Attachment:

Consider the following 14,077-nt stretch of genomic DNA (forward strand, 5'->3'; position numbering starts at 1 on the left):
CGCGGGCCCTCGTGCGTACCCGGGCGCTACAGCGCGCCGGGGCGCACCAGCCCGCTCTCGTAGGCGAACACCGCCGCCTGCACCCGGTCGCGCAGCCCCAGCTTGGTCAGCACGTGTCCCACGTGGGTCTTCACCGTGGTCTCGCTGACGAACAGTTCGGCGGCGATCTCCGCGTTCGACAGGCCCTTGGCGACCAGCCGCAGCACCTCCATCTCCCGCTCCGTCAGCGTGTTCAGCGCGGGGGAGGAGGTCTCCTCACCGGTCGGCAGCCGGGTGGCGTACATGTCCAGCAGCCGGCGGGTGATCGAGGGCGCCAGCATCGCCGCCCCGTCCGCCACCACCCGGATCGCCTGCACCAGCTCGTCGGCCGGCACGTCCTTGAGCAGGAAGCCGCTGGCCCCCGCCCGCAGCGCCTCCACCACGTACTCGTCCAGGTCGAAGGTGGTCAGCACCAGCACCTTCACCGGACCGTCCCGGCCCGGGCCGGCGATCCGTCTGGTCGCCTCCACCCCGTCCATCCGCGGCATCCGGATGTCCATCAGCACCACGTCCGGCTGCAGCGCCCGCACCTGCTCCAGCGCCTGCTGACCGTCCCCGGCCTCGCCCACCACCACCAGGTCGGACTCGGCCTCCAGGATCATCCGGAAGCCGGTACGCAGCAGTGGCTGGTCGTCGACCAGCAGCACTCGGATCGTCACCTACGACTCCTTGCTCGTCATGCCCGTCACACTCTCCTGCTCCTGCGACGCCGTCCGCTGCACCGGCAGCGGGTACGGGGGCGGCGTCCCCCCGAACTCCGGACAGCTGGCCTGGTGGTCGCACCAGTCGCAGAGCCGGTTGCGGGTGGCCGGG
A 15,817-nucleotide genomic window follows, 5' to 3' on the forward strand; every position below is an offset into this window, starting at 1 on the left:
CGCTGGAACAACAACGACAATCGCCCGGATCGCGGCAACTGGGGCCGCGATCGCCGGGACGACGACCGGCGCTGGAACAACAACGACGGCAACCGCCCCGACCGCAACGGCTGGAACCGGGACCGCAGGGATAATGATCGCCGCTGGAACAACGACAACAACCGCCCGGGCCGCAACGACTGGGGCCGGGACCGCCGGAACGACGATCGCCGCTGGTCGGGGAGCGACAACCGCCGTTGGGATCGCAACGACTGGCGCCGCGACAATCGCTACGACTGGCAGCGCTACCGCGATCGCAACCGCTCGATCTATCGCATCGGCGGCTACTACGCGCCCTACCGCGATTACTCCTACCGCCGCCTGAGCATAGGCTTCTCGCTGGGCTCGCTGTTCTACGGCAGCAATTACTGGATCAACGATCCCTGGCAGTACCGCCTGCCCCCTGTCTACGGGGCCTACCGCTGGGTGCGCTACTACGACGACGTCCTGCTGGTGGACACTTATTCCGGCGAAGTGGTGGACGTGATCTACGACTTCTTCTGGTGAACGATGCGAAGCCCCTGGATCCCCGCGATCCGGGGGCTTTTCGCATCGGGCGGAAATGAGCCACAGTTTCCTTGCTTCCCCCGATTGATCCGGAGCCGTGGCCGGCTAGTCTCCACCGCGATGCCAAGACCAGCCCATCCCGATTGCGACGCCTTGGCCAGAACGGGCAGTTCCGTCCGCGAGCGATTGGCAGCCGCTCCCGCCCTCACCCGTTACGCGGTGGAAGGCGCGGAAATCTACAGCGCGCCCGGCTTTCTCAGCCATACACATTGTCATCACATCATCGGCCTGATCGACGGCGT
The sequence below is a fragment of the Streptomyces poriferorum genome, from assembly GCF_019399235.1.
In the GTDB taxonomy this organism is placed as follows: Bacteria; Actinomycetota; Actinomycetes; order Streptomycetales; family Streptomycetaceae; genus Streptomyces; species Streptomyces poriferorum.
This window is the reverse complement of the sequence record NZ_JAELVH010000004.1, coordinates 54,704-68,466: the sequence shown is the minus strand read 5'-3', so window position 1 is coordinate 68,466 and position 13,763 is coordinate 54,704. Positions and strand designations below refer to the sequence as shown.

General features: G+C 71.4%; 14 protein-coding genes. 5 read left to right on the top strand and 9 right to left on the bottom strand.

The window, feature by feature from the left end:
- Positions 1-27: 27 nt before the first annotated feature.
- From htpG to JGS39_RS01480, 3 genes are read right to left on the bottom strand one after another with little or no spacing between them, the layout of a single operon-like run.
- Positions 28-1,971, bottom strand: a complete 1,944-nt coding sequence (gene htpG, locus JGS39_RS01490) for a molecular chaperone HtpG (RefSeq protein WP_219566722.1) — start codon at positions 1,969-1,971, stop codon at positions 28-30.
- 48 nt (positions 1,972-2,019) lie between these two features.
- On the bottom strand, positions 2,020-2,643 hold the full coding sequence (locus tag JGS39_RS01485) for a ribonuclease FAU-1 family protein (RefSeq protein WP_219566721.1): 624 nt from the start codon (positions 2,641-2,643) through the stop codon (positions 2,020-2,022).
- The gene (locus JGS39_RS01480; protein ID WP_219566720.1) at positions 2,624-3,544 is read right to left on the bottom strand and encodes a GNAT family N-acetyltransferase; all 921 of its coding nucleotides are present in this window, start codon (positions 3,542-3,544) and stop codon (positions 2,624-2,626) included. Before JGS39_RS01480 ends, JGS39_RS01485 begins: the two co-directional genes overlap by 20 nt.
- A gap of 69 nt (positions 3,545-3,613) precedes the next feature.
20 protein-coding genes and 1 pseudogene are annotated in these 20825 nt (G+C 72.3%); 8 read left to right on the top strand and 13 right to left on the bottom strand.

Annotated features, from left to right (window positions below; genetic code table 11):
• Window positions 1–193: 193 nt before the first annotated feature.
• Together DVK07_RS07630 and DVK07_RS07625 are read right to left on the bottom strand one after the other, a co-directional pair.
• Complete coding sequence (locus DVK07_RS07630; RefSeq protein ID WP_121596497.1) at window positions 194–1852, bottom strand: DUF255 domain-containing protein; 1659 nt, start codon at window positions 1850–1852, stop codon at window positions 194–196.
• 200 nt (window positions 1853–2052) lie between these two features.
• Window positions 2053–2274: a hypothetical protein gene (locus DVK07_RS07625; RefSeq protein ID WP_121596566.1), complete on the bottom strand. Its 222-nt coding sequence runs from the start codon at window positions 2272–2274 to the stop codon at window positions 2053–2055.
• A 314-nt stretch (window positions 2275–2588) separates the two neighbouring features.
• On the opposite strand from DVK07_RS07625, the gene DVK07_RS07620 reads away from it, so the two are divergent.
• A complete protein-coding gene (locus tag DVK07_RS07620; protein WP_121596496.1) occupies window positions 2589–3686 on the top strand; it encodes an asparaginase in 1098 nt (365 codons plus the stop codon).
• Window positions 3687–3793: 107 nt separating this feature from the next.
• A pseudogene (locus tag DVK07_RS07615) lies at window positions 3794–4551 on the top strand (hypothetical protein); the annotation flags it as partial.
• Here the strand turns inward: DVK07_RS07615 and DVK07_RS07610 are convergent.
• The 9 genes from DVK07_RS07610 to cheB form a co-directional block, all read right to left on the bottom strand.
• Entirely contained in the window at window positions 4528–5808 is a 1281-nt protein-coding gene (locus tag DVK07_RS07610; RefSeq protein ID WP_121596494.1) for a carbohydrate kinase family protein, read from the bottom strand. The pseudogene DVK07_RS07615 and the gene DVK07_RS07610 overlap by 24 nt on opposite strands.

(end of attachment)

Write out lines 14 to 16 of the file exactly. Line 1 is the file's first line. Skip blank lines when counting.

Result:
- On the bottom strand, positions 2,020-2,643 hold the full coding sequence (locus tag JGS39_RS01485) for a ribonuclease FAU-1 family protein (RefSeq protein WP_219566721.1): 624 nt from the start codon (positions 2,641-2,643) through the stop codon (positions 2,020-2,022).
- The gene (locus JGS39_RS01480; protein ID WP_219566720.1) at positions 2,624-3,544 is read right to left on the bottom strand and encodes a GNAT family N-acetyltransferase; all 921 of its coding nucleotides are present in this window, start codon (positions 3,542-3,544) and stop codon (positions 2,624-2,626) included. Before JGS39_RS01480 ends, JGS39_RS01485 begins: the two co-directional genes overlap by 20 nt.
- A gap of 69 nt (positions 3,545-3,613) precedes the next feature.